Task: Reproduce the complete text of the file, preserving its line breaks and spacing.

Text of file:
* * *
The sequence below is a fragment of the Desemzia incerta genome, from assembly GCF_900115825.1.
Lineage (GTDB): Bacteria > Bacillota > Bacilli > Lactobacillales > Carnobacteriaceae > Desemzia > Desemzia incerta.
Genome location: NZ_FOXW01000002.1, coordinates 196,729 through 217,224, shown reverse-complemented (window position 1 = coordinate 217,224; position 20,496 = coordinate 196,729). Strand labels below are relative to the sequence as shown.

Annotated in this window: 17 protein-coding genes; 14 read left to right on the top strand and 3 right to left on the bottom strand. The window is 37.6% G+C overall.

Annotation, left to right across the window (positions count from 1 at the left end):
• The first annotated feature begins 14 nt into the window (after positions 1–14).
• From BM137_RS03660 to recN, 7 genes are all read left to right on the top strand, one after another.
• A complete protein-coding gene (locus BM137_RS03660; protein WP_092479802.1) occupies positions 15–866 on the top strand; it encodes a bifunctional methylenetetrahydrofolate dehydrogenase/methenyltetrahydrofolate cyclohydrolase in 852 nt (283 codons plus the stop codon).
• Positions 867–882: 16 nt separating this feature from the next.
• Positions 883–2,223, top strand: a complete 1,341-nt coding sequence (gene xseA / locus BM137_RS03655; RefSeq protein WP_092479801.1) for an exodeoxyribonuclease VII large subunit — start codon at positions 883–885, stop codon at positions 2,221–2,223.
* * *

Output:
The sequence below is a fragment of the Desemzia incerta genome, from assembly GCF_900115825.1.
Lineage (GTDB): Bacteria > Bacillota > Bacilli > Lactobacillales > Carnobacteriaceae > Desemzia > Desemzia incerta.
Genome location: NZ_FOXW01000002.1, coordinates 196,729 through 217,224, shown reverse-complemented (window position 1 = coordinate 217,224; position 20,496 = coordinate 196,729). Strand labels below are relative to the sequence as shown.

Annotated in this window: 17 protein-coding genes; 14 read left to right on the top strand and 3 right to left on the bottom strand. The window is 37.6% G+C overall.

Annotation, left to right across the window (positions count from 1 at the left end):
• The first annotated feature begins 14 nt into the window (after positions 1–14).
• From BM137_RS03660 to recN, 7 genes are all read left to right on the top strand, one after another.
• A complete protein-coding gene (locus BM137_RS03660; protein WP_092479802.1) occupies positions 15–866 on the top strand; it encodes a bifunctional methylenetetrahydrofolate dehydrogenase/methenyltetrahydrofolate cyclohydrolase in 852 nt (283 codons plus the stop codon).
• Positions 867–882: 16 nt separating this feature from the next.
• Positions 883–2,223, top strand: a complete 1,341-nt coding sequence (gene xseA / locus BM137_RS03655; RefSeq protein WP_092479801.1) for an exodeoxyribonuclease VII large subunit — start codon at positions 883–885, stop codon at positions 2,221–2,223.